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Lane v. Director, TDCJ-ID

United States District Court, E.D. Texas, Tyler Division

March 29, 2018

MICHAEL LANE
v.
DIRECTOR, TDCJ-CID

MEMORANDUM ADOPTING REPORT AND RECOMMENDATION OF THE UNITED STATES MAGISTRATE JUDGE AND ENTERING FINAL JUDGMENT

          Ron Clark, United States District Judge

         The Petitioner Michael Lane, proceeding pro se, filed this application for the writ of habeas corpus under 28 U.S.C. §2254 complaining of a classification and housing change during his confinement in the Texas Department of Criminal Justice, Correctional Institutions Division. This Court referred the matter to the United States Magistrate Judge pursuant to 28 U.S.C. §636(b)(1) and (3) and the Amended Order for the Adoption of Local Rules for the Assignment of Duties to United States Magistrate Judges.

         I. Lane's Claims

         In his petition, Lane states that he is classified as a “3g” prisoner [i.e. serving an aggravated sentence or convicted of one of a list of violent crimes] and thus had to serve 10 years before being eligible for a promotion to minimum custody (G2), from medium custody (G3). In December of 2012, he was moved to minimum custody.

         On September 2, 2016, however, he was reclassified back down to medium custody. He was told this was done pursuant to what Lane describes as “a repealed and deleted legislative bill, to-wit SB-341.” The prison officials would not give him a copy of the bill, but told him it had been passed in 1987. Lane argues that he has met the prison's requirements as well as the requirements of the Texas Government Code and should be allowed to remain in minimum custody.

         According to Lane, other similarly situated prisoners are allowed to remain in minimum custody. He contends that he is a “writ writer” and has provided legal advice to numerous other inmates.

         Lane states that he is being classified under the “Life Without Parole” sentence guidelines even though he was not sentenced to life without parole. As a result, he complains that he is prohibited from seeking rehabilitation or a safer housing area, and he has been provided with no paperwork or documents to justify this decision. He did receive a response to a Step Two grievance, which reads as follows:

A review of your Step One grievance has been conducted and you were appropriately advised at the unit level. Due to Legislature's passing SB341, calculation of stacked sentences changed from cumulative totaling of all sentences to requiring inmates to serve them consecutively with separate parole review for each sentence. TDCJ Administration determined that offenders who must serve a minimum of 60 years flat before they are eligible for release are serving the consecutive equivalent of life without parole and LWOP offenders should remain in G-3 custody throughout the duration of their incarceration. Due to your two life sentences your G-3 custody is appropriate. No. further action is warranted.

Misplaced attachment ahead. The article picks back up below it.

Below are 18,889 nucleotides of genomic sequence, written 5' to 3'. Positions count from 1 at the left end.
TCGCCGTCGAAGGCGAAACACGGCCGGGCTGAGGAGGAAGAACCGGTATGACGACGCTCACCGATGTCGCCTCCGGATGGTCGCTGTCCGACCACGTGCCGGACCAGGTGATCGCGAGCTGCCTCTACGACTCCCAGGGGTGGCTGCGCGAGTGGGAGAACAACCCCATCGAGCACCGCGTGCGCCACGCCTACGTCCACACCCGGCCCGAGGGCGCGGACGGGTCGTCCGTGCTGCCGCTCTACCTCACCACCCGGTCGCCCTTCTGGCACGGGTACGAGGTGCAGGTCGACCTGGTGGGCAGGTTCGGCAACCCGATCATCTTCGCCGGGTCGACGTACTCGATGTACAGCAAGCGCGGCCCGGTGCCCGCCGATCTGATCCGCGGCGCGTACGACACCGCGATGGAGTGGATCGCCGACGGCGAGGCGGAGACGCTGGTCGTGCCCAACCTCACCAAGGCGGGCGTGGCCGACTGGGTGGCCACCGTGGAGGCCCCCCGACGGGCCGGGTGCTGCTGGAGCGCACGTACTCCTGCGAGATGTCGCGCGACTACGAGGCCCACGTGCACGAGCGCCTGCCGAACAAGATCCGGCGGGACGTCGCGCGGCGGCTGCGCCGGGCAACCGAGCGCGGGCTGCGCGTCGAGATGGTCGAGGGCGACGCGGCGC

II. The Report of the Magistrate Judge

         After review of the pleadings, the Magistrate Judge issued a Report recommending that Lane's petition be denied. The Magistrate Judge observed that Lane is serving two consecutive life sentences for aggravated sexual assault of a child, and as such, he must serve 60 years before becoming eligible for parole.

         The Magistrate Judge stated that in July of 2005, TDCJ-CID implemented a regulation providing that prisoners sentenced to life without parole cannot be placed in minimum custody, but can be promoted to higher than G3 medium custody. According to the response to Lane's grievance, the prison administration considers him to be serving the equivalent of life without parole because he must serve 60 calendar years before becoming eligible for parole. Because he is serving the functional equivalent of life without parole, he is not eligible for minimum custody.

         The Magistrate Judge determined that as a general rule, prisoners do not have a liberty interest in their custodial classification, although a narrow exception exists where the challenged classification amounts to an atypical and significant hardship in relation to the ordinary incidents of prison life. The Magistrate Judge stated that requiring Lane to remain in medium custody did not amount to an atypical or significant hardship and did not implicate any constitutionally protected liberty interests.

         The Magistrate Judge further stated that the fact that Lane was not formally sentenced to “life without parole” did not deprive him of any protected liberty interest in the fact that the prison treats his sentence as the functional equivalent of life without parole. The on-line records of TDCJ show that Lane was 41 years old when he received two consecutive life sentences, meaning he will be eligible for parole when he is 101 years old.

         Although Lane complained that similarly situated prisoners are permitted to have minimum custody status, the Magistrate Judge noted that Lane did not identify any such persons. Thus, the Magistrate Judge ...


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